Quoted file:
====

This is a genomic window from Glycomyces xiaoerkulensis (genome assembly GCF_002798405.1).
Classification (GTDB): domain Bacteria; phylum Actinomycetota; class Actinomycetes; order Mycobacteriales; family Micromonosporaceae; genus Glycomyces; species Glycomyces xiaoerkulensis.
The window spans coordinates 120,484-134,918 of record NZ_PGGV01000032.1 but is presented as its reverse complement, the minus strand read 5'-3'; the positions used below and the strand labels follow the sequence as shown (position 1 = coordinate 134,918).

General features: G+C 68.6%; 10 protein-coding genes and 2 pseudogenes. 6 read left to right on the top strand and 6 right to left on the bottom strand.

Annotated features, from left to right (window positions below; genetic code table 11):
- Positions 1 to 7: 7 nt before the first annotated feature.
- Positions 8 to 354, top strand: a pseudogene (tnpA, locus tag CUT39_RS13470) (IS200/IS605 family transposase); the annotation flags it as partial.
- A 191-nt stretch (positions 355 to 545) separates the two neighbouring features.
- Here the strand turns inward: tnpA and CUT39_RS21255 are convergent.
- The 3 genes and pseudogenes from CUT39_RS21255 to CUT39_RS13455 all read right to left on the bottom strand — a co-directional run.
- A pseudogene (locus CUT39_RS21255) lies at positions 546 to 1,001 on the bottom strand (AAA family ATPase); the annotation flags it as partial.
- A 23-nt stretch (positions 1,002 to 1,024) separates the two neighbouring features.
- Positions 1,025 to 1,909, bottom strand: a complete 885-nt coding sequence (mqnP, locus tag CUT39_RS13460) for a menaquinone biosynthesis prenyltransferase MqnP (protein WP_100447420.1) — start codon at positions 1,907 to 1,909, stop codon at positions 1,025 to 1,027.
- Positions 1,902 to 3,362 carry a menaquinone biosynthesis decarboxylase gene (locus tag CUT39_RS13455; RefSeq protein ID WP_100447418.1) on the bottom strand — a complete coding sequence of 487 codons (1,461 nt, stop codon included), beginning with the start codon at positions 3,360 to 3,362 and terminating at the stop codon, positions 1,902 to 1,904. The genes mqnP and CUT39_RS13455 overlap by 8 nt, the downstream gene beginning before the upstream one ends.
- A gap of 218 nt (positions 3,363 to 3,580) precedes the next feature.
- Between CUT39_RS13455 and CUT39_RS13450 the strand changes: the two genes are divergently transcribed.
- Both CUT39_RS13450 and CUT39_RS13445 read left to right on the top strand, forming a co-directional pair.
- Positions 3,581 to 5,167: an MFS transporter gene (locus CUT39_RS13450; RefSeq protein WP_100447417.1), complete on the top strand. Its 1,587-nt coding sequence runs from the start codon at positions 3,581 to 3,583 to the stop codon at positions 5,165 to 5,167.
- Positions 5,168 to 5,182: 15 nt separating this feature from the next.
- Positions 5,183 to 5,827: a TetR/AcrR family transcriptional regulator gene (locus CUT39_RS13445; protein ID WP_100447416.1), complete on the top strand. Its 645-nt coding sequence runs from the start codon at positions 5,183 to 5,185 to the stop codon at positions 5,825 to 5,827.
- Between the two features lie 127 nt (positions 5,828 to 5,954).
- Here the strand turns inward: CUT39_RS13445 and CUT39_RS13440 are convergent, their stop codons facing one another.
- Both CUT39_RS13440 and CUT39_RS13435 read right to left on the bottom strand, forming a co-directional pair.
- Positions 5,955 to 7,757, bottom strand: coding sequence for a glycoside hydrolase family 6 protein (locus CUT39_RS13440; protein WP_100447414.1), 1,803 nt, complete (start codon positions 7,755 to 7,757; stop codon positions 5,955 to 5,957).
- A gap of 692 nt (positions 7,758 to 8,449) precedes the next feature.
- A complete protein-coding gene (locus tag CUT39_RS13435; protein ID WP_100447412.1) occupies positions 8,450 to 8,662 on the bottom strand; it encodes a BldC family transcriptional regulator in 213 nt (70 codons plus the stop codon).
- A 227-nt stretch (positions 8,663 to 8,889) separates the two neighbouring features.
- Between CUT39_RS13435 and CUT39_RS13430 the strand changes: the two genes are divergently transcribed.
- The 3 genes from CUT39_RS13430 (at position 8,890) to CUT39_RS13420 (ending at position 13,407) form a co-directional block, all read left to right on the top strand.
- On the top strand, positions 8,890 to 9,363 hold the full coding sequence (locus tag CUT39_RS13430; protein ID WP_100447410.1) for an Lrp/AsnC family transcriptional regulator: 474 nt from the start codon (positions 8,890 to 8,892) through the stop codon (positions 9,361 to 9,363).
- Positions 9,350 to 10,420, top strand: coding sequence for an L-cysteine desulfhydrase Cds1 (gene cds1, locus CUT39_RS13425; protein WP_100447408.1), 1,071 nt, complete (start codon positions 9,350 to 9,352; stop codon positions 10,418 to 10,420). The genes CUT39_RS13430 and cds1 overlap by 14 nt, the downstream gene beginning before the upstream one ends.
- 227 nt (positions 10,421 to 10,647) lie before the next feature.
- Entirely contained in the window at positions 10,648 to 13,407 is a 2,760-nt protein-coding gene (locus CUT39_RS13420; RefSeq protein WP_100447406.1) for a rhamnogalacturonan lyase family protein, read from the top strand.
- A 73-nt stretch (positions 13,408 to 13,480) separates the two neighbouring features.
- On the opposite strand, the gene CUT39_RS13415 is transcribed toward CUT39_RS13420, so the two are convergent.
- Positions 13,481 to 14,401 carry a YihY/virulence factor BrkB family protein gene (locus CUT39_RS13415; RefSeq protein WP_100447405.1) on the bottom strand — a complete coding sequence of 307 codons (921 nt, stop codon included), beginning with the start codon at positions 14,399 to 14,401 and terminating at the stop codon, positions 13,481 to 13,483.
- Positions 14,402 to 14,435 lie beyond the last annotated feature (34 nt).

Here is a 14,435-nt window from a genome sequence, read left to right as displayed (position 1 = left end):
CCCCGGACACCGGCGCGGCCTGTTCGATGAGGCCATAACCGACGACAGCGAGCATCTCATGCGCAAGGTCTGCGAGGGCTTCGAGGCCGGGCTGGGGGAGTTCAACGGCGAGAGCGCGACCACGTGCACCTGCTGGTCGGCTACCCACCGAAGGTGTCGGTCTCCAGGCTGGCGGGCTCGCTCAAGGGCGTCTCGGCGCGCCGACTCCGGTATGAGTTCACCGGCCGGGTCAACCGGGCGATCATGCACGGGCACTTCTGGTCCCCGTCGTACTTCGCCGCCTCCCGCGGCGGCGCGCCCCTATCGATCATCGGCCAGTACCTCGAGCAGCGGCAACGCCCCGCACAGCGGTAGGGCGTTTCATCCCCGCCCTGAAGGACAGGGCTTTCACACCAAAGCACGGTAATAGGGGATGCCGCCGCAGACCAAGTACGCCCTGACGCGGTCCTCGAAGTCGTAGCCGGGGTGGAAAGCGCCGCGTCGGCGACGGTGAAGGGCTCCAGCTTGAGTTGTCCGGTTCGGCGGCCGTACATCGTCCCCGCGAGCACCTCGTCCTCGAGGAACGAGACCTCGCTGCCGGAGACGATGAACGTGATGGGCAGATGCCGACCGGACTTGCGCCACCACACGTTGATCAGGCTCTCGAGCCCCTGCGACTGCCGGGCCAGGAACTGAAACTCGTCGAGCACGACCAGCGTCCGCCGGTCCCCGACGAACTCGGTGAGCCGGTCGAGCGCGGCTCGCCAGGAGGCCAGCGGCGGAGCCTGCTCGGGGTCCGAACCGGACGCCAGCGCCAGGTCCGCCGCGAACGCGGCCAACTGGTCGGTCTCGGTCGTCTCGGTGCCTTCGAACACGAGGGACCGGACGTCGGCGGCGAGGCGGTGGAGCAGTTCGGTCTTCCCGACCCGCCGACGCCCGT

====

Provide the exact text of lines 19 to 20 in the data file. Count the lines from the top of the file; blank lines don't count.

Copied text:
- Positions 5,168 to 5,182: 15 nt separating this feature from the next.
- Positions 5,183 to 5,827: a TetR/AcrR family transcriptional regulator gene (locus CUT39_RS13445; protein ID WP_100447416.1), complete on the top strand. Its 645-nt coding sequence runs from the start codon at positions 5,183 to 5,185 to the stop codon at positions 5,825 to 5,827.